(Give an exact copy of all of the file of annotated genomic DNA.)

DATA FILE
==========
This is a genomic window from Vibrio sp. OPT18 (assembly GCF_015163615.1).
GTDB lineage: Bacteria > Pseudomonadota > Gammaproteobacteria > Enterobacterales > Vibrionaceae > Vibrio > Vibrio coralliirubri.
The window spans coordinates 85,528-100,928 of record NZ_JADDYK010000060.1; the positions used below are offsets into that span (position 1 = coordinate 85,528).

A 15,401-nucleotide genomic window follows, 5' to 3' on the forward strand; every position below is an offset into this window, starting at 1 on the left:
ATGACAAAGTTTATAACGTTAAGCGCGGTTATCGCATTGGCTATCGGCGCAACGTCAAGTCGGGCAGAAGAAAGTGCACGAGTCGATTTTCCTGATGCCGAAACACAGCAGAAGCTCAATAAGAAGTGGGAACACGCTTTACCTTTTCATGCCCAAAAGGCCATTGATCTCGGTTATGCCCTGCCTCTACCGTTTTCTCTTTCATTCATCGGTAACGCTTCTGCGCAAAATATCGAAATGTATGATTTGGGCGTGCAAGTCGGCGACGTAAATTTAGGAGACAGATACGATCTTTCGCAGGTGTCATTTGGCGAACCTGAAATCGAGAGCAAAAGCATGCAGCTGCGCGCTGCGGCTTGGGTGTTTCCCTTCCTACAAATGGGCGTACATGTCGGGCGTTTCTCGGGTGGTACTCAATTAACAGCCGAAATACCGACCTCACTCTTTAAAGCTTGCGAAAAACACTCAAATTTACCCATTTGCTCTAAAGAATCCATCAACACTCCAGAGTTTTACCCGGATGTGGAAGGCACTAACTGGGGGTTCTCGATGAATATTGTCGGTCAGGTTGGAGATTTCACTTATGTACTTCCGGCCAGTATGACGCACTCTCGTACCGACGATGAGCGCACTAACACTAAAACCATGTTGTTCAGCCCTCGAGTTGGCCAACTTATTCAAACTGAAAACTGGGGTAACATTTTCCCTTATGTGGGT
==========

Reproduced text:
This is a genomic window from Vibrio sp. OPT18 (assembly GCF_015163615.1).
GTDB lineage: Bacteria > Pseudomonadota > Gammaproteobacteria > Enterobacterales > Vibrionaceae > Vibrio > Vibrio coralliirubri.
The window spans coordinates 85,528-100,928 of record NZ_JADDYK010000060.1; the positions used below are offsets into that span (position 1 = coordinate 85,528).

A 15,401-nucleotide genomic window follows, 5' to 3' on the forward strand; every position below is an offset into this window, starting at 1 on the left:
ATGACAAAGTTTATAACGTTAAGCGCGGTTATCGCATTGGCTATCGGCGCAACGTCAAGTCGGGCAGAAGAAAGTGCACGAGTCGATTTTCCTGATGCCGAAACACAGCAGAAGCTCAATAAGAAGTGGGAACACGCTTTACCTTTTCATGCCCAAAAGGCCATTGATCTCGGTTATGCCCTGCCTCTACCGTTTTCTCTTTCATTCATCGGTAACGCTTCTGCGCAAAATATCGAAATGTATGATTTGGGCGTGCAAGTCGGCGACGTAAATTTAGGAGACAGATACGATCTTTCGCAGGTGTCATTTGGCGAACCTGAAATCGAGAGCAAAAGCATGCAGCTGCGCGCTGCGGCTTGGGTGTTTCCCTTCCTACAAATGGGCGTACATGTCGGGCGTTTCTCGGGTGGTACTCAATTAACAGCCGAAATACCGACCTCACTCTTTAAAGCTTGCGAAAAACACTCAAATTTACCCATTTGCTCTAAAGAATCCATCAACACTCCAGAGTTTTACCCGGATGTGGAAGGCACTAACTGGGGGTTCTCGATGAATATTGTCGGTCAGGTTGGAGATTTCACTTATGTACTTCCGGCCAGTATGACGCACTCTCGTACCGACGATGAGCGCACTAACACTAAAACCATGTTGTTCAGCCCTCGAGTTGGCCAACTTATTCAAACTGAAAACTGGGGTAACATTTTCCCTTATGTGGGT